Phamaly's Beauty and the Beast enchants

I love Phamaly, but I'm frequently unenthusiastic about the troupe's choice of material. I skipped January's Barefoot in the Park, having long ago been exposed to all the Neil Simon any human being should have to endure in a lifetime. When I heard that the current offering is the Disney treaclefest Beauty and the Beast, with its damp cardboard sentimentality and mostly forgettable songs, I shuddered — but dutifully, I went. And there I was, ten minutes into the performance, in that state of tranced enjoyment that this company — made up entirely of disabled professional actors — almost always induces, and trying to figure out yet again how Phamaly does it.

Every year, the Denver Center Theatre Company makes its first-rate facilities available, and the tech is highly professional. Costume designer Linda Morken knows how to work around a wheelchair or make a bent back look straighter, and Donna Koplan Debreceni and her musicians provide vibrant sound.

But the real miracle is the company itself. Phamaly's leads are as good as — and often better than — anyone you'll see anywhere. Jenna Bainbridge is the sweetest Belle imaginable, with a clear, strong soprano and, paradoxically, given her fragile prettiness, a commanding on-stage presence. Leonard Barrett, who plays the Beast, doesn't have obvious physical problems, but several years ago, he told me how Phamaly had recruited him. Company members had heard him sing and asked if he had a disability. "I said, 'I've been diagnosed with MS,'" he remembered, "and they said, 'That's good enough.'" Barrett went on to star with other Denver-area companies, and he's been a boon to Phamaly ever since his first appearance with them as Sky Masterson in Guys and Dolls. His Beast carries a sorrowful dignity, and his subtle, powerful singing makes "If I Can't Love Her" a heart-stopper. When he actually transforms and we see his face — after a longish smoke-and-music-filled interlude — it's magic, pure and simple.

These are only two of many terrific performances. Gaston may be a dope and a brute, but Stephen Hahn makes him so full of a wild, juicy, hang-the-consequences life force that you can see why the village maidens pine for him. Rolling around in her wheelchair, pissed when she can't find a ramp, Regan Linton is the liveliest, silliest Lefou I've seen. Then there are the enchanted objects who staff the Beast's castle, all played by fine and funny actors. Mark Dissette gives Cogsworth, the clock, a convincingly pompous English accent to contrast with Daniel Traylor's impish, Frenchified Lumiere; Molly Nash is adorable as Chip, the cup to Mrs. Potts, the teapot; Lyndsay Giraldi-Palmer makes a graceful, sexy Babette, the feather duster; and Jodi Hogle exudes cheerful dignity as the opera-loving wardrobe. Elsewhere, Lucy Roucis spooks as Monsieur D'Arque, and tall, intense Sean Francis McGee stands out in the group scenes.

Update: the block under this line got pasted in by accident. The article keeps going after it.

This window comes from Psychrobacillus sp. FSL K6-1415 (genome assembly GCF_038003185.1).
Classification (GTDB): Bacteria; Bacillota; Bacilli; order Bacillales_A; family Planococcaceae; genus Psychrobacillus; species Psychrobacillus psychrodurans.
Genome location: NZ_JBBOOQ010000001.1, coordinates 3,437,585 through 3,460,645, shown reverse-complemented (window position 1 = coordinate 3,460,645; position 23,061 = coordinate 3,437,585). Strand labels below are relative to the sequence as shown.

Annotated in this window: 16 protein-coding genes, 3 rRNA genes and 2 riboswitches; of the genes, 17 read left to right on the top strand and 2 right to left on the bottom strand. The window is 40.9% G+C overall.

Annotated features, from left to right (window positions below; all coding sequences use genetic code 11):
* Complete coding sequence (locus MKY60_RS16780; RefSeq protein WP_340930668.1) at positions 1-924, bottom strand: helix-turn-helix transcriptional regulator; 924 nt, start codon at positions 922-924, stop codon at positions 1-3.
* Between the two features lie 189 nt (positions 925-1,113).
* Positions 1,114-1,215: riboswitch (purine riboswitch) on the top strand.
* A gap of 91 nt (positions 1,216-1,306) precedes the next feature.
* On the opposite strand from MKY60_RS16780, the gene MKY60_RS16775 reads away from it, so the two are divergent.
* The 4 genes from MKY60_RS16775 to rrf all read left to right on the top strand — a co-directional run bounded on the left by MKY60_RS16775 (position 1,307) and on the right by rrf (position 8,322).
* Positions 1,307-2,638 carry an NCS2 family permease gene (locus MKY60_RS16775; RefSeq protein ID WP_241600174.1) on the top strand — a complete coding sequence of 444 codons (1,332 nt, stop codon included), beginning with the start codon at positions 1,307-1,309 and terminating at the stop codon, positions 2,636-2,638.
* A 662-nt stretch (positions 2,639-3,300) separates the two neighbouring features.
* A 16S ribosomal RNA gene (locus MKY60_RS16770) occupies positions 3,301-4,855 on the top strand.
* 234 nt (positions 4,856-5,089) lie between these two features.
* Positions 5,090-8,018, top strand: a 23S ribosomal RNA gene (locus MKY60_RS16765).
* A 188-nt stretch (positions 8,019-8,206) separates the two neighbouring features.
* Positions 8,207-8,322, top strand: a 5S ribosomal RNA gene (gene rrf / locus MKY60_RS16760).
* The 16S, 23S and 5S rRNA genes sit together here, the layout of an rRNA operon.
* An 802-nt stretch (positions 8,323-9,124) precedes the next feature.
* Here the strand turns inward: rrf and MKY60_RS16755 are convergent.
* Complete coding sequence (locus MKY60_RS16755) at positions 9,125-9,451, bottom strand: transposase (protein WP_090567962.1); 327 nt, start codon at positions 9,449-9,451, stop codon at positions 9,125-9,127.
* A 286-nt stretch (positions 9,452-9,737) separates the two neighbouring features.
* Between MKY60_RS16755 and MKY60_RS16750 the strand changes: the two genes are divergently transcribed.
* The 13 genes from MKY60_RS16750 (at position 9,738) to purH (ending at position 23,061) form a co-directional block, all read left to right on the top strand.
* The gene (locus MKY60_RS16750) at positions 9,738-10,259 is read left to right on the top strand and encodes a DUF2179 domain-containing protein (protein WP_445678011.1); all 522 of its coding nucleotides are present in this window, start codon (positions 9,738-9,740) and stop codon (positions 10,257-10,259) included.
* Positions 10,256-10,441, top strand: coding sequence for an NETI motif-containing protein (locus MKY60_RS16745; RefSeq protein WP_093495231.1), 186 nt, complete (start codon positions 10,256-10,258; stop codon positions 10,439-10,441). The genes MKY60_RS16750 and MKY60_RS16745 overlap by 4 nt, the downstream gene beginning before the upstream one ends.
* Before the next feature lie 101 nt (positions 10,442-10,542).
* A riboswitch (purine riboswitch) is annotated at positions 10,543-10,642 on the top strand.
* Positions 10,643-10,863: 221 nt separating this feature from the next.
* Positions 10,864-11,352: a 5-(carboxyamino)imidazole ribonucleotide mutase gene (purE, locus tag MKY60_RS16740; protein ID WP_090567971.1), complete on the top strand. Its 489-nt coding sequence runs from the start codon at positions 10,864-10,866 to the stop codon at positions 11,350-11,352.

Giraldi-Palmer, who suffers from a hearing problem, can do the splits. There are other performers on this stage who cannot walk or fully control their limbs. As I watched, I couldn't help thinking about the extraordinary way director Steve Wilson not only accommodates these challenges, but uses the actors' disabilities to add fascinating bits of business and layers of complexity. Kathleen Traylor, who plays Mrs. Potts, is wheelchair-bound. This obviously impedes breath, but the low, quiet pitch of her voice brings such tenderness to the words she speaks and sings that she becomes the essence of comfort and motherliness — which is just what a teapot should be. As for the big numbers, thanks to choreographers Debbie Stark and Cindy Bray, they're done with a spirit, precision and intelligence that transforms hackneyed songs into straightforward pleasure.

Of course, my response was intensified by the knowledge that these are disabled people. But it had nothing to do with pity, or the synthetic pathos that Disney doles out in dollops. What I felt isn't about struggle and grief, but what people can make out of struggle and grief: entertainment, rising at times to the level of art.

I don't want to sentimentalize. Disability and illness aren't uplifting; they're grim and hard. I remember Roucis telling me a couple of years ago about a terrifying procedure she'd undergone for Parkinson's, and I wondered how she'd endured it. I can imagine the gray, pre-dawn hours in which some of the cast members curse their limitations, the unfairness of what's happened to them. But then they get up, dress, find a way to get to rehearsal and eventually come together to express something close to inexpressible, something about creation, indomitability and what it means to be human.